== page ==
(PNS) Representatives from the Presbyterian Church (U.S.A.) and its partners have returned from an international climate conference that left some observers disappointed about a lack of aggressive action to protect the Earth.
The United Nations Climate Change Conference began Dec. 2 in Madrid, Spain and attracted delegates from nearly 200 nations, according to news reports, as well as protestors and activists, such as Greta Thunberg, Time magazine’s Person of the Year.
The Washington Post reported that negotiators at the event failed to achieve their main goals, including persuading the world’s largest carbon-emitting countries to pledge to fight climate change more aggressively, starting in 2020.
The lack of concrete action is disappointing because “all the research suggests that we’re in a very dire time and are already experiencing the effects of climate change” as natural disasters, such as fires and floods, become all too frequent, said Rob Fohr, lead staff person to the Committee on Mission Responsibility through Investment (MRTI) of the Presbyterian Church (U.S.A.).
“These negative effects are disproportionately experienced by countries and communities mainly in the Global South who have less resources to mitigate the worsening effects of the changing climate,” said Fohr, who participated in the conference, which is sometimes referred to as COP25.
Fohr said that “it is imperative that governments act with urgency to create policy measures needed to move the needle” in terms of reducing emissions.
Yet, the Trump administration has begun the one-year process to withdraw the U.S. from the Paris climate accord, citing the need to protect American workers, businesses and taxpayers from having to shoulder the economic burden.
COP25 stands for the 25th session of the Conference of the Parties to the United Nations Framework Convention on Climate Change.
“I was pleased to attend several official side events at COP25 where voices from people in frontline communities were front and center,” Fohr said.
Sue Rheem of the Presbyterian Ministry at the United Nations noted that taking action to reduce the impact of global warming is one of the U.N.’s Sustainable Development Goals, which is one of the reasons she was interested in attending the conference. According to the U.N., the goals are the blueprint to achieve a better and more sustainable future for all.
The PC(USA) also has a strong interest in the topic of climate change and a history of advocacy on that issue.
“It’s one of the cornerstones of the Reformed tradition,” Fohr said. “We feel that through our faith we engage societal institutions and decision-makers and try to make those institutions, or that process, better through our faith.”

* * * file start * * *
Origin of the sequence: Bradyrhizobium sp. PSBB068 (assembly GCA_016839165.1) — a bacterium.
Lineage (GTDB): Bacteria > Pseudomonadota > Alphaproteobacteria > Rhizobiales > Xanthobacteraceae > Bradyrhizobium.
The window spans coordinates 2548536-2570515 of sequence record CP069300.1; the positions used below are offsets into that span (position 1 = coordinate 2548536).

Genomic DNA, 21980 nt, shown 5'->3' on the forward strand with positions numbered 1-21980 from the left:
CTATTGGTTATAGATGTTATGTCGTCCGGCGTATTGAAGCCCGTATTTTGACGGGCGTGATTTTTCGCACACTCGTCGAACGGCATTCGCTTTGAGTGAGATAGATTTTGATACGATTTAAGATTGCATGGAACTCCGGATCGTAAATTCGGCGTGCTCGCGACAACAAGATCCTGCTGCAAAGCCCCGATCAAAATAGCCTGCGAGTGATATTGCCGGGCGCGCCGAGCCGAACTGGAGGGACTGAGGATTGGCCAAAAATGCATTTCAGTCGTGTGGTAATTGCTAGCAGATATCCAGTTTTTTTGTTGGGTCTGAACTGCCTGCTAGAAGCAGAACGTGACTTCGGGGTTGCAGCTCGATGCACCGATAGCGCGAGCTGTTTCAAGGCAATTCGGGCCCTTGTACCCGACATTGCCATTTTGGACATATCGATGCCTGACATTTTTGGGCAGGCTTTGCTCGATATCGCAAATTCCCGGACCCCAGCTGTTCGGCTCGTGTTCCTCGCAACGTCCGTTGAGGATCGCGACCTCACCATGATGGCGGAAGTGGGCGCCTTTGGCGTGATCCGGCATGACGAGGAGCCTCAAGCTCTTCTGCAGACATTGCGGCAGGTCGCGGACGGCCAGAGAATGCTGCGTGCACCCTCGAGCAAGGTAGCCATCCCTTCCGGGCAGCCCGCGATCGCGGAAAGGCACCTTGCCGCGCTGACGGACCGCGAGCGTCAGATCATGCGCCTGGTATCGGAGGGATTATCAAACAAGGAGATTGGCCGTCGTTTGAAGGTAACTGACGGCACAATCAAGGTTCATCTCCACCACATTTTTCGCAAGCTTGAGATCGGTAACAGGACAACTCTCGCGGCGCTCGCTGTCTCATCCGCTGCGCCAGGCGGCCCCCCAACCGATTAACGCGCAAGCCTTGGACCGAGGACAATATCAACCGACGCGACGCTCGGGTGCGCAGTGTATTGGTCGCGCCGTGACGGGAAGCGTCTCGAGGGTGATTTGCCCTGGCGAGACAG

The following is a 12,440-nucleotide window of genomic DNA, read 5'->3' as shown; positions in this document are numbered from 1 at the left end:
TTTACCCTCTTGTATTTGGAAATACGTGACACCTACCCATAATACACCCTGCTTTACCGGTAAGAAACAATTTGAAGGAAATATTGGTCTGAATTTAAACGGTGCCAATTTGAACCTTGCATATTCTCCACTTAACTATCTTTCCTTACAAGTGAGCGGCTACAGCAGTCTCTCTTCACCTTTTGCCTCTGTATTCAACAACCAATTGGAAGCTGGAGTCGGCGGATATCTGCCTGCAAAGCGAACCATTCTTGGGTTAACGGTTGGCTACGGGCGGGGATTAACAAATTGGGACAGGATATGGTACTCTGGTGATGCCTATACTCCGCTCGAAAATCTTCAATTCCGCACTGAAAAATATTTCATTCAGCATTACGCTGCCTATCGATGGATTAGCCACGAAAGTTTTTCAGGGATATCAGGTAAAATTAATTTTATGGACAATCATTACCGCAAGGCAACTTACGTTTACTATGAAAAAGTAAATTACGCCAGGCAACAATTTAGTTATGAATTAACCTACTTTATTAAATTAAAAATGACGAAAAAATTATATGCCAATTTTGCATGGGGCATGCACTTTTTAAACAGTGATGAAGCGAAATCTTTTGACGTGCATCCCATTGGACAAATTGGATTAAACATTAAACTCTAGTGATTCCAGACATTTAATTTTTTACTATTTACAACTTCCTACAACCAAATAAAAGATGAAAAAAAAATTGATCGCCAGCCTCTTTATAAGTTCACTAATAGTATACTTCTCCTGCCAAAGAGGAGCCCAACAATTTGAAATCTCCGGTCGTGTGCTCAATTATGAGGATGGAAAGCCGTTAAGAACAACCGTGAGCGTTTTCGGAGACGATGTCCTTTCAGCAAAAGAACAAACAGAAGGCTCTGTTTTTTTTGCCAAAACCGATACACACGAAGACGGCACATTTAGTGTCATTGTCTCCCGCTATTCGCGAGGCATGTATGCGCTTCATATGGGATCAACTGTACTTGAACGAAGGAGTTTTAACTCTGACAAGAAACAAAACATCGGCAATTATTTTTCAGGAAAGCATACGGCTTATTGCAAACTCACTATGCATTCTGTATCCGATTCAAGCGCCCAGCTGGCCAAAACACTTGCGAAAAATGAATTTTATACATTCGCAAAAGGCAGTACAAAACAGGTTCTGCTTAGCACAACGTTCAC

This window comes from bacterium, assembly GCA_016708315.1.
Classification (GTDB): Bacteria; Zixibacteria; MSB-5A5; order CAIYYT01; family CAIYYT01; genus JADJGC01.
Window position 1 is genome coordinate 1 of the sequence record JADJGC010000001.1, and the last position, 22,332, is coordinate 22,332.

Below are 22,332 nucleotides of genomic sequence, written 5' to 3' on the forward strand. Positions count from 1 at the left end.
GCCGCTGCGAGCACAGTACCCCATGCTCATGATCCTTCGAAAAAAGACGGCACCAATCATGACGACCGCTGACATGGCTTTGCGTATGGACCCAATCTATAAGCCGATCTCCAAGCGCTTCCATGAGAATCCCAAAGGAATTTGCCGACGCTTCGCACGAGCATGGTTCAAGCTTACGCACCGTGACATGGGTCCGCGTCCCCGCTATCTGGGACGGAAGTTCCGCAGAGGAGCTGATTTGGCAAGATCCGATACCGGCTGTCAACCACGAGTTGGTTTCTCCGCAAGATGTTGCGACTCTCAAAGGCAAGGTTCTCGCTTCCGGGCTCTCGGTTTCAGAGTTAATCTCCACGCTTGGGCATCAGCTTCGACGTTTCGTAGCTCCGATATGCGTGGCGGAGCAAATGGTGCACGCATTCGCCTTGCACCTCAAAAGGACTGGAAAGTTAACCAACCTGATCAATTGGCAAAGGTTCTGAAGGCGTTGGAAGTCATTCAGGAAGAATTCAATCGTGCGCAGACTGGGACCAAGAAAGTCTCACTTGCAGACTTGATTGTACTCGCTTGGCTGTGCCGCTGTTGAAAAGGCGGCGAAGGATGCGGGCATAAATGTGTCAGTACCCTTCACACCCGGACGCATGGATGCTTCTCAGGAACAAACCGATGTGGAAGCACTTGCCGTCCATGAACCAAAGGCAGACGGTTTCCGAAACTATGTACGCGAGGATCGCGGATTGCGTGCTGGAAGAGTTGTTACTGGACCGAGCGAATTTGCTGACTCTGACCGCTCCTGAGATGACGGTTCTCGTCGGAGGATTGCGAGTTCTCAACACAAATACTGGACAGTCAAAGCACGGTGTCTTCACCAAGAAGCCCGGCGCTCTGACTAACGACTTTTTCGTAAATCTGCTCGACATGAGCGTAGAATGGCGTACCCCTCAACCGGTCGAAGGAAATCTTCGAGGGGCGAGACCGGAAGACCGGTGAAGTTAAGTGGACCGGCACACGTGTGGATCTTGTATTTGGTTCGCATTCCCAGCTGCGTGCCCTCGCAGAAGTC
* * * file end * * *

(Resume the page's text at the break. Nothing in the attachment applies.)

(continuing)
There were several other PC(USA)-related observers at COP25, including Fohr’s predecessor, the Rev. William Somplatsky-Jarman; Christian Brooks from the Office of Public Witness; the Rev. Dr. Neddy Astudillo of the Presbyterian Hunger Program Advisory Committee; Bee Moorhead, executive director of of Texas Impact; and Erica Nelson, a member of the Advisory Committee on Social Witness Policy.
“There were delegates there from everywhere,” said Rheem, PMUN’s mission specialist for international advocacy. “This year, in particular, there was a very strong presence from the indigenous community,” which helped to put a human face on the impact of climate change and might serve as motivation for “people back home to do more.”
Taking part in the conference sometimes required walking several miles a day from venue to venue to participate in various activities, she said.
Fohr was part of a panel discussion around “We Are Still In,” an initiative that, according to an online description, involves a diverse range of signatories committed to “delivering on the promise of the Paris Agreement and America’s contribution to it.”
The Presbyterian contingent also took part in a climate march that reportedly drew hundreds of thousands of people. Among others, the crowd included families and children as well as members of the ecumenical community, Rheem said.
“It was really exhilarating to be with everyone who felt really strongly and felt the urgency for action,” she said. “It was really good to be there with others, and not feeling that you’re alone in this — that people really do care and want to do something.”
The march had “very good energy,” Fohr said.
“We were marching with the faith-based community and it was all very good,” he said, despite what he described as a mild incursion by some anarchists who were trying to disrupt the peaceful nature of the march.
Overall, the conference “was both quite overwhelming in its enormity and complexity, and a really positive experience,” Fohr said. “I’m glad I went.”
by Darla Carter, Presbyterian News Service